"What do you say to fire?" I ask the wizard. "The choice seems near now between fire and death, Gandalf. Doubtless we shall be hidden from all unfriendly eyes when the snow has covered us, but that will not help us."

To my surprise, he relents. "You may make a fire, if you can," he replies. "If there are any watchers that can endure this storm, then they can see us, fire or no."

Legolas takes charge eagerly, and I know it must be a dire chill indeed if the elf feels the cold. He gathers the faggots we have carried with us, but his efforts to strike a flame in this cursed wind are for naught. Grumbling, Gimli joins him, but this storm surpasses even the skill of a dwarf. Pippin is limp against my chest again, though I can still feel him taking halting breaths. Aragorn stands, Frodo bundled in his arms, and moves to hand the Ringbearer to Gandalf so he can join Gimli and Legolas in their efforts, but Gandalf waves him off. It seems that he, too, has finally reached the conclusion that the halflings, and indeed all of us, are in mortal peril of freezing to death.

Gandalf picks up a faggot and holds it aloft, commanding, "Naur an edraith ammen!" and thrusts his staff at the stick. It bursts into flame. Thank the Valar!

"If there are any to see, then I at least am revealed to them," Gandalf states as he sits back down. "I have written 'Gandalf is here' in signs that all can read from Rivendell to the mouths of Anduin."

I do not care who sees at the moment, nor does the rest of the company seem to as we draw near to the fire. Legolas picks up Merry and hands him to Gandalf, who bundles the hobbit into his cloak and turns their faces toward the flames. Merry's blue hands emerge to reach out toward the warmth. The elf then scoops up Sam and sits down, drawing them near the fire. Aragorn and I likewise pull up as close as we dare to the welcome heat with our bundled companions, wedging the dwarf between us. Thus, each shoulder to shoulder for warmth, we turn our backs on the black night and our faces toward the heartening flames.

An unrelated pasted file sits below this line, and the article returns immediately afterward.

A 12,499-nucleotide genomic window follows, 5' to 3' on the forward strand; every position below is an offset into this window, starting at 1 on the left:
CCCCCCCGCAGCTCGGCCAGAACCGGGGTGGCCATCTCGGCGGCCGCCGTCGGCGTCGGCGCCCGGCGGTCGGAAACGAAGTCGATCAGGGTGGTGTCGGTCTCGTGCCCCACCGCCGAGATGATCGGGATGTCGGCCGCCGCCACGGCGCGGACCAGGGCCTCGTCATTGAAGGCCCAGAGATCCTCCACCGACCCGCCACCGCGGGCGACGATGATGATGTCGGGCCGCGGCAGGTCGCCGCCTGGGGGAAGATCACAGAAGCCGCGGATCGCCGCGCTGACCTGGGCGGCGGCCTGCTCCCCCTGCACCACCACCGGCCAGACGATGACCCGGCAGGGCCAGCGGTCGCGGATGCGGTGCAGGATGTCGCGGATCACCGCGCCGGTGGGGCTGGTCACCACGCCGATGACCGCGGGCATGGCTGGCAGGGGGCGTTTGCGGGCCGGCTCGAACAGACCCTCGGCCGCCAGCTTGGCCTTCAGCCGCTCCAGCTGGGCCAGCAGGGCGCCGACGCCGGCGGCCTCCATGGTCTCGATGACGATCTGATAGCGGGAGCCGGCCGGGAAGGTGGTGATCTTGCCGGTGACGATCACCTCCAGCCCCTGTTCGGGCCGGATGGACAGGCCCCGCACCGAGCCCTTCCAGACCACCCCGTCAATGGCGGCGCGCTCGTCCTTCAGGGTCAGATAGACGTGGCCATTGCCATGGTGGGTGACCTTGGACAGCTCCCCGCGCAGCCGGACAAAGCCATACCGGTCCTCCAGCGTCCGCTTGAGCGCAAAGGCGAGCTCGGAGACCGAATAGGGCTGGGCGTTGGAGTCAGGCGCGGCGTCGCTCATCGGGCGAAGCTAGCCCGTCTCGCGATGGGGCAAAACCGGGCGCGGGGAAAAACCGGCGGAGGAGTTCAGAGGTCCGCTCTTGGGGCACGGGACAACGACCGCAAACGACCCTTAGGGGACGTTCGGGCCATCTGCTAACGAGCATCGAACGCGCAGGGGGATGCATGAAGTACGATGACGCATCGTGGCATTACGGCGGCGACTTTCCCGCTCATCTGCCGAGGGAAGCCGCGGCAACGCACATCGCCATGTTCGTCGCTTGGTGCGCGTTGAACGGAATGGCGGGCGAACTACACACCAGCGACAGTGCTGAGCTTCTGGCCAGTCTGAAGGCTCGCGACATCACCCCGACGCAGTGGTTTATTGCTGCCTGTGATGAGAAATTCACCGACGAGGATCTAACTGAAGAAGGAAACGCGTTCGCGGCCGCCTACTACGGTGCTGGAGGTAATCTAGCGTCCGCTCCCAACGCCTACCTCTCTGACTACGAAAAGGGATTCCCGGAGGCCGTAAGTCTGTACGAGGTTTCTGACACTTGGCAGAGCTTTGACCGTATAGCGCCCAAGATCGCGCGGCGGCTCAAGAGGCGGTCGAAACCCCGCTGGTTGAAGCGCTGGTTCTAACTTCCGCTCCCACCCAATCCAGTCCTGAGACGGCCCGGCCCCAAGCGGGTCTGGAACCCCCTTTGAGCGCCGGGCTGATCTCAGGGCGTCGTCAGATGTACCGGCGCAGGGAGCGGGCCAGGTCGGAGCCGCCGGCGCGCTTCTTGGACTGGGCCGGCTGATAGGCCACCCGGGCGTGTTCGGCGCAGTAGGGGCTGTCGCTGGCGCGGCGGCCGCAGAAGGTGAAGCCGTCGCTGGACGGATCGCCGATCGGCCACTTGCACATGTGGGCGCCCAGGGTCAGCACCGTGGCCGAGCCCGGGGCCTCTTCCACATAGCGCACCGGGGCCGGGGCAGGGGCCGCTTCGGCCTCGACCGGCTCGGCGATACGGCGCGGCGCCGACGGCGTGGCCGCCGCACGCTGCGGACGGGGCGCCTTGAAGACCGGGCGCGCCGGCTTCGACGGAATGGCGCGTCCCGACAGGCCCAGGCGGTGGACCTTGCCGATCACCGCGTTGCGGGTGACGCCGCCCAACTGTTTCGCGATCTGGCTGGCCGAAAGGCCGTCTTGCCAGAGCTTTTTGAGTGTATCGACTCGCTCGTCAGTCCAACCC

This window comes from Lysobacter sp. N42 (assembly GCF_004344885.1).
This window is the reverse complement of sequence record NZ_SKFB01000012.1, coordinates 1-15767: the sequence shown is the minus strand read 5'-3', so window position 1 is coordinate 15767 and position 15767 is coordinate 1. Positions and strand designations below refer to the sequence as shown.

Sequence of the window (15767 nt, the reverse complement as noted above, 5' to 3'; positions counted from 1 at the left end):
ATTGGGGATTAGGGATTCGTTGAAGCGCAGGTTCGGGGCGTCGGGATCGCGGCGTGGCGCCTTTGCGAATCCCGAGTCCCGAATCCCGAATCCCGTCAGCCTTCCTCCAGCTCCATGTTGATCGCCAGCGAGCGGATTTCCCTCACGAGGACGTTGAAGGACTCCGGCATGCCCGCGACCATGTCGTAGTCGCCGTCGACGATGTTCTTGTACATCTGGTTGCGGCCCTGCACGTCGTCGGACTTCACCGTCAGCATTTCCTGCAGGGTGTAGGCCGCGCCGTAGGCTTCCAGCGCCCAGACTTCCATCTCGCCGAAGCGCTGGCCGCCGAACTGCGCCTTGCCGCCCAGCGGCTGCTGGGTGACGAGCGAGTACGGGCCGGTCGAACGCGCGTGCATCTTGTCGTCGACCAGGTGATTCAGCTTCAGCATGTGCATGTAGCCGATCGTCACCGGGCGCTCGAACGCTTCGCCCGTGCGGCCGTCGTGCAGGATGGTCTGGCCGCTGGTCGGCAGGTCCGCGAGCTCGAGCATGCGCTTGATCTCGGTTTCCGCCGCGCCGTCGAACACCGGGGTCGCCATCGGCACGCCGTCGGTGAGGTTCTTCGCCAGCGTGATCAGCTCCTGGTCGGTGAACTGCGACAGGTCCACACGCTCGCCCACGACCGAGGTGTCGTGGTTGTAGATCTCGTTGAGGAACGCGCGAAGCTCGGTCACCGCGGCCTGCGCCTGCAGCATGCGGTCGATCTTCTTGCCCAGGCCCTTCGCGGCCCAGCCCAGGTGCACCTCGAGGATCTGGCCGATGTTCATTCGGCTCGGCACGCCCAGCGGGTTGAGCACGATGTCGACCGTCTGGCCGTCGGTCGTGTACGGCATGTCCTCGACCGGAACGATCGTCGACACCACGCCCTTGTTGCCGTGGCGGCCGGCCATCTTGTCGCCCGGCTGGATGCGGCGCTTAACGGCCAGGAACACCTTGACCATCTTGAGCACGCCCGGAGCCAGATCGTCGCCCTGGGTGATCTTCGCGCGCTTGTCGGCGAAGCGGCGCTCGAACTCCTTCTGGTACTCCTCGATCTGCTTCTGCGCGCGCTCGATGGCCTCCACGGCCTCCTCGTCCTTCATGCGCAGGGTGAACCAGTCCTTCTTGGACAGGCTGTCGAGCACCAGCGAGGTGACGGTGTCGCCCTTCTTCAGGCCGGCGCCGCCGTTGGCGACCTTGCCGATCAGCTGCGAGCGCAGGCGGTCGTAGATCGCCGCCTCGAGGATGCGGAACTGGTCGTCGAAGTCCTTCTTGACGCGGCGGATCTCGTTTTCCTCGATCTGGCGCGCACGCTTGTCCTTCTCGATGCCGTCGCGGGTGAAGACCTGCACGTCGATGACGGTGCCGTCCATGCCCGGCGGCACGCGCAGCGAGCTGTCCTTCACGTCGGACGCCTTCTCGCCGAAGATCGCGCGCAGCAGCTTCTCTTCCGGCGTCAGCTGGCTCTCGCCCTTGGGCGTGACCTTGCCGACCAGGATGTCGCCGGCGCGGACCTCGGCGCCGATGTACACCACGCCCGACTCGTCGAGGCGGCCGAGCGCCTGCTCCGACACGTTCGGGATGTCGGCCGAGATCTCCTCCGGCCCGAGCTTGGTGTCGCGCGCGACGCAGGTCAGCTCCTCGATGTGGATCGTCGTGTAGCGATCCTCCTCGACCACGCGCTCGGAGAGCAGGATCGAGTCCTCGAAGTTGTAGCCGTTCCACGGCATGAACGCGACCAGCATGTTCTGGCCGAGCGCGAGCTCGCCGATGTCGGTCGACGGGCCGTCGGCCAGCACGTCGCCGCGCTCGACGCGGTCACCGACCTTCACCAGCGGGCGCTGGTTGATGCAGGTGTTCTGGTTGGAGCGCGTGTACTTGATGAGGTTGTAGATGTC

After a while, Pippin stirs in my arms and moves to peer outside of his coverings. "Oh, a fire," he says in blissful awe. He squirms around until he can point both his feet and his hands out toward the flames. He body still is shaking from the bitter chill, but at least he is aware and alert again, and I am enormously relieved. I press the slim body tightly against mine as we warm ourselves, and not for the first time, I wonder what possessed Gandalf to insist that this young one come with us, and what will come of that decision in the end.

The young one in question yawns against my surcoat and nuzzles against the soft material. "Are you cold, Boromir?" he asks drowsily. He has stopped shaking, for the most part, though an occasional shudder runs through him.

"Yes," I answer with a half-chuckle. "It is freezing out here, or did you not notice?"

"You seem too big to get cold," he murmurs, eyes drooping closed with the weight of his fatigue.

"Well, I am not," I assure him, and draw my arms a little tighter around him, surprised by the swell of protective urges I am feeling. "Are you any warmer?"

"Yes," he says, a near-whisper, eyes finally shutting. "I am cold, but it is not so bad now."

"Then sleep," I whisper back, and I indulge myself by pressing my face into those unruly curls for a moment. They are fine and soft against my rough face, and I fight off the desire to place a kiss atop that curly head. Peregrin may be young, but he is not a child, and I am a man of Gondor, not one of his cousins. But still, I leave my face to linger a moment longer, turning my back to the bitter wind to best protect the precious bundle in my arms.

(Note: Much of the above dialogue is directly from Tolkien's "The Fellowship of the Ring," from the chapter "The Ring Goes South.")